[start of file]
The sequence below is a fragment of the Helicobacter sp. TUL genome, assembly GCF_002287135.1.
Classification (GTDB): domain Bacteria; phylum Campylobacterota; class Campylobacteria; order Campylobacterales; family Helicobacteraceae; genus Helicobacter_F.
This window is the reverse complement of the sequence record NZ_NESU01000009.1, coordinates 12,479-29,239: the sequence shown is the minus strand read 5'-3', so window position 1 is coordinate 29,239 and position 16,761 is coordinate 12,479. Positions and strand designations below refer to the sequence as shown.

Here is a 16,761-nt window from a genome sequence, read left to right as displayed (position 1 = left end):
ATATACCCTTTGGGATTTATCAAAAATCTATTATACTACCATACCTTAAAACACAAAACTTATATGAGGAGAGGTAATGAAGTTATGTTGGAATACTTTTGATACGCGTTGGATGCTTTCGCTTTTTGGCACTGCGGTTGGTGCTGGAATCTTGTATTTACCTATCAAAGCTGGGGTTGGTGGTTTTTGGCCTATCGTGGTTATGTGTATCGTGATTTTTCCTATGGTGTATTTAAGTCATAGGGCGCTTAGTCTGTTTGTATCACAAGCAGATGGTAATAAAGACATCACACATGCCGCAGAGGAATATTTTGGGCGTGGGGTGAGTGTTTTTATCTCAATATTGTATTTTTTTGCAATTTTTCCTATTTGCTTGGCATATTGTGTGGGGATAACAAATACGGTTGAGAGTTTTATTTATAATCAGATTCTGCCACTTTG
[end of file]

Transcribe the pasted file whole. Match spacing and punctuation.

The sequence below is a fragment of the Helicobacter sp. TUL genome, assembly GCF_002287135.1.
Classification (GTDB): domain Bacteria; phylum Campylobacterota; class Campylobacteria; order Campylobacterales; family Helicobacteraceae; genus Helicobacter_F.
This window is the reverse complement of the sequence record NZ_NESU01000009.1, coordinates 12,479-29,239: the sequence shown is the minus strand read 5'-3', so window position 1 is coordinate 29,239 and position 16,761 is coordinate 12,479. Positions and strand designations below refer to the sequence as shown.

Here is a 16,761-nt window from a genome sequence, read left to right as displayed (position 1 = left end):
ATATACCCTTTGGGATTTATCAAAAATCTATTATACTACCATACCTTAAAACACAAAACTTATATGAGGAGAGGTAATGAAGTTATGTTGGAATACTTTTGATACGCGTTGGATGCTTTCGCTTTTTGGCACTGCGGTTGGTGCTGGAATCTTGTATTTACCTATCAAAGCTGGGGTTGGTGGTTTTTGGCCTATCGTGGTTATGTGTATCGTGATTTTTCCTATGGTGTATTTAAGTCATAGGGCGCTTAGTCTGTTTGTATCACAAGCAGATGGTAATAAAGACATCACACATGCCGCAGAGGAATATTTTGGGCGTGGGGTGAGTGTTTTTATCTCAATATTGTATTTTTTTGCAATTTTTCCTATTTGCTTGGCATATTGTGTGGGGATAACAAATACGGTTGAGAGTTTTATTTATAATCAGATTCTGCCACTTTG